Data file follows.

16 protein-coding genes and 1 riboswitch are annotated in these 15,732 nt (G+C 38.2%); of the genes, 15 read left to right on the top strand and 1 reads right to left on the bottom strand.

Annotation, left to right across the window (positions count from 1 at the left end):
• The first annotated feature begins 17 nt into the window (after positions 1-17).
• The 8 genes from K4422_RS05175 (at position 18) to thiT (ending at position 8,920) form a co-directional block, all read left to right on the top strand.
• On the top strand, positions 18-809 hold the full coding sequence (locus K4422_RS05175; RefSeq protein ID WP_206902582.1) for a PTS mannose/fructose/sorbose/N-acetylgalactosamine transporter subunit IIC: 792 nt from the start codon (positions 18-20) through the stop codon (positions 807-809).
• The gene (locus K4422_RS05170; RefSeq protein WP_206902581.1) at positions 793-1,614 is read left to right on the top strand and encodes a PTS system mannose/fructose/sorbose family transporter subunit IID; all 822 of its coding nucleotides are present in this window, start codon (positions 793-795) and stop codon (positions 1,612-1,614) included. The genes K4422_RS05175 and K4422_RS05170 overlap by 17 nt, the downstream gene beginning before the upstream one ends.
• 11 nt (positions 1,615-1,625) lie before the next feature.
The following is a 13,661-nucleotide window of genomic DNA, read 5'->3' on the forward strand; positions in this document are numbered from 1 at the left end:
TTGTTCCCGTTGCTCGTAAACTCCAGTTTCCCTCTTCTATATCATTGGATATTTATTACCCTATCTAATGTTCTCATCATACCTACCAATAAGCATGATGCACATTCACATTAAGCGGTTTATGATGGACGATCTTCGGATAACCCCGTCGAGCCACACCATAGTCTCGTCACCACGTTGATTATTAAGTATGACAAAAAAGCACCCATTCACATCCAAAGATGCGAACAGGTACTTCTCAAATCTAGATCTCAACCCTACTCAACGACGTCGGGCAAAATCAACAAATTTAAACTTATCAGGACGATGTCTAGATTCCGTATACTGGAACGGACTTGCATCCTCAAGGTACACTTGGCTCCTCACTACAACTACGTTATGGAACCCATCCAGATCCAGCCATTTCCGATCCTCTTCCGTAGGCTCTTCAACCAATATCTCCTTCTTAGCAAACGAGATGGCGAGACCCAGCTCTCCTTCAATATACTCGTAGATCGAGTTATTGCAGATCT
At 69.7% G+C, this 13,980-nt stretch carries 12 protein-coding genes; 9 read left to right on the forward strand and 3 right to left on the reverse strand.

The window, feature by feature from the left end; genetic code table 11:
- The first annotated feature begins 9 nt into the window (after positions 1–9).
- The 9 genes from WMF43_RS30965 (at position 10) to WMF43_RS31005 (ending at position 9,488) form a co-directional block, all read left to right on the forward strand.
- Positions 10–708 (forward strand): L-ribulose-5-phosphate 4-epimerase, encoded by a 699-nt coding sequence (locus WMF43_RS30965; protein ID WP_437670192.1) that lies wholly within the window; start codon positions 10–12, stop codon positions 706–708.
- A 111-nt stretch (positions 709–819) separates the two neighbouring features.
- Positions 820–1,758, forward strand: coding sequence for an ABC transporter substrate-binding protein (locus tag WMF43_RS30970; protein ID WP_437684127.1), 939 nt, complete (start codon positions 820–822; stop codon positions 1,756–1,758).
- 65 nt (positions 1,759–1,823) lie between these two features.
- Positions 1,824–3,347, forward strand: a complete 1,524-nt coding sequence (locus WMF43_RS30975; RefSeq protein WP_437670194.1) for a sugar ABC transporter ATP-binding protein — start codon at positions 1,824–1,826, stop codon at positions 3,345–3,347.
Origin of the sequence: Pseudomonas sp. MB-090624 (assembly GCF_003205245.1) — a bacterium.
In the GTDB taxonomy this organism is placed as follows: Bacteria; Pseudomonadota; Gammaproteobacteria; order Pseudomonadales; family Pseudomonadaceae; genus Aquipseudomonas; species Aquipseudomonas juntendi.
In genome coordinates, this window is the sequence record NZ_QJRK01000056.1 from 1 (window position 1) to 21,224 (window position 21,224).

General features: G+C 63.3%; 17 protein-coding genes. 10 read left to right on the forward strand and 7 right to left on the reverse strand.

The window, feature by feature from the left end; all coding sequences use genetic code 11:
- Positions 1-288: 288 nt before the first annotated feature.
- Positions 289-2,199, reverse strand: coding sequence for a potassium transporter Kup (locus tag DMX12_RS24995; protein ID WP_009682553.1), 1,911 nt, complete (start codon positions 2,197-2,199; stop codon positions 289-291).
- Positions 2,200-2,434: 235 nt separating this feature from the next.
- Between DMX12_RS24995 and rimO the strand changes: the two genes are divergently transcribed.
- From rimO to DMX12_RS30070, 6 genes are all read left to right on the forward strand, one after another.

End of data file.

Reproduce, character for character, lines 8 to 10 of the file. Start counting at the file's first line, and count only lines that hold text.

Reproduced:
The following is a 13,661-nucleotide window of genomic DNA, read 5'->3' on the forward strand; positions in this document are numbered from 1 at the left end:
TTGTTCCCGTTGCTCGTAAACTCCAGTTTCCCTCTTCTATATCATTGGATATTTATTACCCTATCTAATGTTCTCATCATACCTACCAATAAGCATGATGCACATTCACATTAAGCGGTTTATGATGGACGATCTTCGGATAACCCCGTCGAGCCACACCATAGTCTCGTCACCACGTTGATTATTAAGTATGACAAAAAAGCACCCATTCACATCCAAAGATGCGAACAGGTACTTCTCAAATCTAGATCTCAACCCTACTCAACGACGTCGGGCAAAATCAACAAATTTAAACTTATCAGGACGATGTCTAGATTCCGTATACTGGAACGGACTTGCATCCTCAAGGTACACTTGGCTCCTCACTACAACTACGTTATGGAACCCATCCAGATCCAGCCATTTCCGATCCTCTTCCGTAGGCTCTTCAACCAATATCTCCTTCTTAGCAAACGAGATGGCGAGACCCAGCTCTCCTTCAATATACTCGTAGATCGAGTTATTGCAGATCT
At 69.7% G+C, this 13,980-nt stretch carries 12 protein-coding genes; 9 read left to right on the forward strand and 3 right to left on the reverse strand.